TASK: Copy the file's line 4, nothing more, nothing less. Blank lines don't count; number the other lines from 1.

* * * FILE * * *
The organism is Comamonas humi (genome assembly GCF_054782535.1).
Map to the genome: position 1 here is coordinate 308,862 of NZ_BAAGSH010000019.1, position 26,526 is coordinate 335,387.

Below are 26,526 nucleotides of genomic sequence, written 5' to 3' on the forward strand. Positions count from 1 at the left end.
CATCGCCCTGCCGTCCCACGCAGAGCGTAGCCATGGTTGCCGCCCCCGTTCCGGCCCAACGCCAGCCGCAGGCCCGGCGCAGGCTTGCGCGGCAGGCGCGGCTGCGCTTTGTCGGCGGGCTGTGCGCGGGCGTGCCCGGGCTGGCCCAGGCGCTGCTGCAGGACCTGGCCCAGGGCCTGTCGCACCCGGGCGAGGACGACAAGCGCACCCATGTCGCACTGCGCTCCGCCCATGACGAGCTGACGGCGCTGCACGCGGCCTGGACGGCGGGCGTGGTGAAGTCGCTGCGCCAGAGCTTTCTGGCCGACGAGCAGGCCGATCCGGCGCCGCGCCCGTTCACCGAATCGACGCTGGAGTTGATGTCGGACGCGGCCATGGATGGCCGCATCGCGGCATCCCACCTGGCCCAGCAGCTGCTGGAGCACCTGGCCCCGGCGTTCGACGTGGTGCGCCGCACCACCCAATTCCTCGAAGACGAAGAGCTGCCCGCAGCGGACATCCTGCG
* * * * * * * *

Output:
CATCGCCCTGCCGTCCCACGCAGAGCGTAGCCATGGTTGCCGCCCCCGTTCCGGCCCAACGCCAGCCGCAGGCCCGGCGCAGGCTTGCGCGGCAGGCGCGGCTGCGCTTTGTCGGCGGGCTGTGCGCGGGCGTGCCCGGGCTGGCCCAGGCGCTGCTGCAGGACCTGGCCCAGGGCCTGTCGCACCCGGGCGAGGACGACAAGCGCACCCATGTCGCACTGCGCTCCGCCCATGACGAGCTGACGGCGCTGCACGCGGCCTGGACGGCGGGCGTGGTGAAGTCGCTGCGCCAGAGCTTTCTGGCCGACGAGCAGGCCGATCCGGCGCCGCGCCCGTTCACCGAATCGACGCTGGAGTTGATGTCGGACGCGGCCATGGATGGCCGCATCGCGGCATCCCACCTGGCCCAGCAGCTGCTGGAGCACCTGGCCCCGGCGTTCGACGTGGTGCGCCGCACCACCCAATTCCTCGAAGACGAAGAGCTGCCCGCAGCGGACATCCTGCG